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Picloram residues in potatoes and carrots and picloram photodecomposition. Soniassy, Ranjit Nunderdass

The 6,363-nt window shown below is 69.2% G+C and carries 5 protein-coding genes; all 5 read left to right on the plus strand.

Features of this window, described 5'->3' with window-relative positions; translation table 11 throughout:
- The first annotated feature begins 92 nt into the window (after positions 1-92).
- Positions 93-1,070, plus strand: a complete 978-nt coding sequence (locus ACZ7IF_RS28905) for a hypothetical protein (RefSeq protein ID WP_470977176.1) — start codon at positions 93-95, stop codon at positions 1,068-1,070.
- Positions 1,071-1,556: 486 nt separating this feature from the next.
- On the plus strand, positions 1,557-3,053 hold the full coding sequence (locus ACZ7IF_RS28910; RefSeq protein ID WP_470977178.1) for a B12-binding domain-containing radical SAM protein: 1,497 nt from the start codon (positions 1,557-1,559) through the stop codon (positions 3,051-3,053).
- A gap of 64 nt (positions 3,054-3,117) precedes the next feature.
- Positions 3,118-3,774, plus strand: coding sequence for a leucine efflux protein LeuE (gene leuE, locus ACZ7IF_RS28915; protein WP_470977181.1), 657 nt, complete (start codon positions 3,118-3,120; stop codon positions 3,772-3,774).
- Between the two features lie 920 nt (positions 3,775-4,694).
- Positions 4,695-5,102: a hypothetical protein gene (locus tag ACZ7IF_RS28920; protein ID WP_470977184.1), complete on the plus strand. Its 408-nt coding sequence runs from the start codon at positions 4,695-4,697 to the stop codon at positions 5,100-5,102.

Residues of picloram in four varieties of potatoes, given pre-emergence treatments with picloram at 2 oz per acre and picloram at 2 oz + linuron at 24 oz per acre were determined by electron capture gas chromatography. Average residue levels of 3.9 and 2.7 ppb (fresh weight) were obtained for the picloram and picloram + linuron treatments. This difference was significant at the 1% level. Tuber injury, ranging from formation of corky tissues on the surface to splitting, was observed with the picloram treatments. No such injury was observed with the picloram + linuron treatments. Yields were noticeably higher in the picloram + linuron treatments. The reduced picloram residues could thus be associated with the diluting effect of higher yields which resulted from the addition of linuron. A similar experiment using four varieties of carrots given either pre-emergence or post-emergence treatments with picloram at ½ and 2 oz per acre respectively gave no detectable picloram residues. Using ¹⁴C carboxyl labeled picloram this finding was further investigated and it was shown that picloram was absorbed by the foliage and roots and translocated throughout the whole plant. The leaves accumulated four times more radioactivity than the taproots. The radioactivity in the leaves and taproots was in the form of the parent picloram molecule. The picloram present in the taproot was located mainly in the xylem. A study of the stability of picloram, its potassium salt and its methyl ester under short wave ultraviolet light (253.7 nm) revealed that all three compounds were degraded into several photoproducts. The methyl ester was the least stable, being 85% degraded after one hour exposure. Picloram and its potassium salt were more stable, each being 50% decomposed after one hour exposure. Partial polymerization of all three compounds may also have taken place.

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